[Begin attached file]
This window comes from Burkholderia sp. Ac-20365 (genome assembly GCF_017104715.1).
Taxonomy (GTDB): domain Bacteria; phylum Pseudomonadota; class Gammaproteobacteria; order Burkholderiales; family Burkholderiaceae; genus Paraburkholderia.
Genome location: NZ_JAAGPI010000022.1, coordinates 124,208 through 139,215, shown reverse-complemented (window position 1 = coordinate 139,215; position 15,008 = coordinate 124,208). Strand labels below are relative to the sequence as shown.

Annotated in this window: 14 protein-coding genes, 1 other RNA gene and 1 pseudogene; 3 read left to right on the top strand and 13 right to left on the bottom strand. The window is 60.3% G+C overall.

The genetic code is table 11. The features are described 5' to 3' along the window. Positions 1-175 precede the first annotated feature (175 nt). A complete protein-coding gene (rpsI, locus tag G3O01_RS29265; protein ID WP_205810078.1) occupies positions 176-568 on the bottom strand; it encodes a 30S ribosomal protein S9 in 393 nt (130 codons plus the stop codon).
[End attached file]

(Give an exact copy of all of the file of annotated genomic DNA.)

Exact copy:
This window comes from Burkholderia sp. Ac-20365 (genome assembly GCF_017104715.1).
Taxonomy (GTDB): domain Bacteria; phylum Pseudomonadota; class Gammaproteobacteria; order Burkholderiales; family Burkholderiaceae; genus Paraburkholderia.
Genome location: NZ_JAAGPI010000022.1, coordinates 124,208 through 139,215, shown reverse-complemented (window position 1 = coordinate 139,215; position 15,008 = coordinate 124,208). Strand labels below are relative to the sequence as shown.

Annotated in this window: 14 protein-coding genes, 1 other RNA gene and 1 pseudogene; 3 read left to right on the top strand and 13 right to left on the bottom strand. The window is 60.3% G+C overall.

The genetic code is table 11. The features are described 5' to 3' along the window. Positions 1-175 precede the first annotated feature (175 nt). A complete protein-coding gene (rpsI, locus tag G3O01_RS29265; protein ID WP_205810078.1) occupies positions 176-568 on the bottom strand; it encodes a 30S ribosomal protein S9 in 393 nt (130 codons plus the stop codon).